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Chapter Summary

Although the oedipal elements in Ruppin's life story and psyche are striking, this chapter presents an interpretation of his cultural identity, as this concept provides a framework in which both individual and cultural processes can be staged as a series of mutually reinforcing interactions. In addition to their numerical and material superiority, the Germans had also substantial cultural and symbolic capital, a fact which placed the Polish population in a difficult cultural situation. Ruppin's attraction to the new trend in the cultural atmosphere of Germany reflects his growing discontent with the model of emancipation, both for himself personally and as a solution to the general Jewish question. His identification with anti-Semitism was an expression of his disappointment with German Jewish liberalism and his aversion to its enlightened plans for emancipation, which he saw as superficial and artificial.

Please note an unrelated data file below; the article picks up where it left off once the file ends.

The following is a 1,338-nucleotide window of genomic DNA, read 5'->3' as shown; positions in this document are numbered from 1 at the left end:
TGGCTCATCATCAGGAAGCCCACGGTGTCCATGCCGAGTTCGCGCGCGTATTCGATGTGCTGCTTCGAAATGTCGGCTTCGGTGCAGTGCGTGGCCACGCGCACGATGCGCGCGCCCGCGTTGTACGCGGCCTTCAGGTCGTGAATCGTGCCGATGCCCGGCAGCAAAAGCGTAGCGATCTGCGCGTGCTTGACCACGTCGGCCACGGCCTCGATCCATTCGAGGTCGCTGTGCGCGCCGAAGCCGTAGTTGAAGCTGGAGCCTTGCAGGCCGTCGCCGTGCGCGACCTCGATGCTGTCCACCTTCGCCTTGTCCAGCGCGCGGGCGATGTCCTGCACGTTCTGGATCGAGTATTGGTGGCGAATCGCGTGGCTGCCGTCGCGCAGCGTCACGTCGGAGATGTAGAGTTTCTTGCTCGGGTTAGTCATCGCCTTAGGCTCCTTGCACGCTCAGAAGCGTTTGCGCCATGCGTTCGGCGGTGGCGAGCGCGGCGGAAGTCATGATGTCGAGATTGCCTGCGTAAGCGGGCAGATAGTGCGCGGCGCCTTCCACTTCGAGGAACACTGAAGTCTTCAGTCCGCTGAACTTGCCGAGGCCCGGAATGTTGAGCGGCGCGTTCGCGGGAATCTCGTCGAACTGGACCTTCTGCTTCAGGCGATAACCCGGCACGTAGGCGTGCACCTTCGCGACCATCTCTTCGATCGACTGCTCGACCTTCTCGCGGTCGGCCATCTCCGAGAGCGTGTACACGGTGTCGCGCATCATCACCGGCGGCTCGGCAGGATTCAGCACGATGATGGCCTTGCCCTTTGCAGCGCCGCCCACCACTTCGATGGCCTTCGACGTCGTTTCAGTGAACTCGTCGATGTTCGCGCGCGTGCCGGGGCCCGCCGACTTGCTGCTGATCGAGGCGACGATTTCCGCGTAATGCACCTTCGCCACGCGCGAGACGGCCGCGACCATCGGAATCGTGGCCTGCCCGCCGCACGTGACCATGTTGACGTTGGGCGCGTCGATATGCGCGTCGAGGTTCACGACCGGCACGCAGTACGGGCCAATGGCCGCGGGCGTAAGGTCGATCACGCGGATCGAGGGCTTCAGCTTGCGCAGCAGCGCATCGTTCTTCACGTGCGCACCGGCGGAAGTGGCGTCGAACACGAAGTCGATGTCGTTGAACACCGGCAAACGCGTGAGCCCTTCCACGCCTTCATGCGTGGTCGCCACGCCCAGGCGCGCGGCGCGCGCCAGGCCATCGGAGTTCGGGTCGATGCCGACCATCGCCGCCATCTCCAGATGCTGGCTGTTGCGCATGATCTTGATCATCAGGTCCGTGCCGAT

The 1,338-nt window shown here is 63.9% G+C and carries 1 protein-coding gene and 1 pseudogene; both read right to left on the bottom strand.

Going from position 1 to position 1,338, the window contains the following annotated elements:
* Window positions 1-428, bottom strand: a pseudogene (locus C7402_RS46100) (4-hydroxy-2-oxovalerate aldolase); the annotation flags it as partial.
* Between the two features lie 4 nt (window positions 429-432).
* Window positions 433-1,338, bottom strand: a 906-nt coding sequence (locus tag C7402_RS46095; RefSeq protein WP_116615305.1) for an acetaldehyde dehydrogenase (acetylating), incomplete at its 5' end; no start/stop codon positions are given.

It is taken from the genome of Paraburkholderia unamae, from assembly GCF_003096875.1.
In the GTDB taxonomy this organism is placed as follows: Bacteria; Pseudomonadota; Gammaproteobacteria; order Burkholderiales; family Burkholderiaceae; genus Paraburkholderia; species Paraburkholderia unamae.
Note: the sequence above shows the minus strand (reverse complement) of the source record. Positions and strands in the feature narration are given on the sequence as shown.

Keywords:Arthur Ruppin; cultural identity; Germany; Jewish liberalism; psychological identity



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